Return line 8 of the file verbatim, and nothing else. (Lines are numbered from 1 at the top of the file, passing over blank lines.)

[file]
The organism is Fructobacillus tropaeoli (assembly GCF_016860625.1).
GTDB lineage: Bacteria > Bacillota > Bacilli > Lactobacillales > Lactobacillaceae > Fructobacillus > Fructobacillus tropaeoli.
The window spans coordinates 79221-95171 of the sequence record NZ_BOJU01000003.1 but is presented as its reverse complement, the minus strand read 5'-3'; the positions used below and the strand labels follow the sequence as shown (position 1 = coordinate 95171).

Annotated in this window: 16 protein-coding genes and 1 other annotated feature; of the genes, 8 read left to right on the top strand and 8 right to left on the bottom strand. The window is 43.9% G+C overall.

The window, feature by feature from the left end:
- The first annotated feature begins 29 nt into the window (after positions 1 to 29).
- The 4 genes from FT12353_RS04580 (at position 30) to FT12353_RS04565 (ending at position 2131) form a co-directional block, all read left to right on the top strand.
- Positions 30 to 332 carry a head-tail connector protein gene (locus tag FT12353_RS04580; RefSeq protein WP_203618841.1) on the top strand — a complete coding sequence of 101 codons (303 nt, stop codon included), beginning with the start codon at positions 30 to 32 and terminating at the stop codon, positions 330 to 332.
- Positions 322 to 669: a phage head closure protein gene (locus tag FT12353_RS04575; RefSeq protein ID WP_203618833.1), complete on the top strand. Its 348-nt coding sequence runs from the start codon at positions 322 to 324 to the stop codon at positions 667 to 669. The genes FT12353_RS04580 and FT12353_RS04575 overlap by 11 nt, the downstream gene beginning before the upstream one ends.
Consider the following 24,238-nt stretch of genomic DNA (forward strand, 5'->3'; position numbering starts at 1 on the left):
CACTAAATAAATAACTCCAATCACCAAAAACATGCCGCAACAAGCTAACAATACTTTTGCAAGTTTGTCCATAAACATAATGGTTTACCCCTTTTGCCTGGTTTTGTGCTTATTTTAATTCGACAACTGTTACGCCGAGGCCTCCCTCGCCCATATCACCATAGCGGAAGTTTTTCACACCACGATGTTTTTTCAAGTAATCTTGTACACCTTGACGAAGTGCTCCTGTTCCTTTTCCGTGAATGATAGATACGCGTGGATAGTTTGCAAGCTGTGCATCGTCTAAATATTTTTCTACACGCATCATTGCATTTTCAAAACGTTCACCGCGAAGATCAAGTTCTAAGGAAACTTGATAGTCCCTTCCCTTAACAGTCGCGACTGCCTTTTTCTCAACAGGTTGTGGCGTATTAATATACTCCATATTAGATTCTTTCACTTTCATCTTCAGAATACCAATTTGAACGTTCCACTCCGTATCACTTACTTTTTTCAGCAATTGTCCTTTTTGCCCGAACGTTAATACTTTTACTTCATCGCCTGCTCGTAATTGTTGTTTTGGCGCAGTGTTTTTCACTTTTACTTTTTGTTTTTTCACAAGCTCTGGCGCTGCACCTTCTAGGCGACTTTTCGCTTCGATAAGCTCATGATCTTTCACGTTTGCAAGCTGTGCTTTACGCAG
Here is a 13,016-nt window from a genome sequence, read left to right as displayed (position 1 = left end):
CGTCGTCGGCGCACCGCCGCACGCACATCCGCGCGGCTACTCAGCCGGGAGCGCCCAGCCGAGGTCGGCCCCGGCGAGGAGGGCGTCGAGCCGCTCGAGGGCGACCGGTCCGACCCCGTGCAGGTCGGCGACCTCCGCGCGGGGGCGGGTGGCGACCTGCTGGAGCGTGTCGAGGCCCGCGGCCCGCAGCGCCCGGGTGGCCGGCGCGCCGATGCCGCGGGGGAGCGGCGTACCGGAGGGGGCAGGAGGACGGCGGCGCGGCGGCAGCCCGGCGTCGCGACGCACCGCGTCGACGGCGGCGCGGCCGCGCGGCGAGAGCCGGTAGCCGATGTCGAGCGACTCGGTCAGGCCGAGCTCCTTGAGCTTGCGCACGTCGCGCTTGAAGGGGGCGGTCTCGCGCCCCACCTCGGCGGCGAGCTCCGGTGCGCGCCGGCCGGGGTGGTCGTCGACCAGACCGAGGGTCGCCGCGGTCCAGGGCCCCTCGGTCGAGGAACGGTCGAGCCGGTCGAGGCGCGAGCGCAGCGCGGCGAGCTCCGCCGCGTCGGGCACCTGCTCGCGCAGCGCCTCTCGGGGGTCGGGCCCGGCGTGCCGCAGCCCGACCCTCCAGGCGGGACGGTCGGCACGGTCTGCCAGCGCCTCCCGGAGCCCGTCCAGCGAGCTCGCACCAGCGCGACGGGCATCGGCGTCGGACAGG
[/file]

- Positions 30 to 332 carry a head-tail connector protein gene (locus tag FT12353_RS04580; RefSeq protein WP_203618841.1) on the top strand — a complete coding sequence of 101 codons (303 nt, stop codon included), beginning with the start codon at positions 30 to 32 and terminating at the stop codon, positions 330 to 332.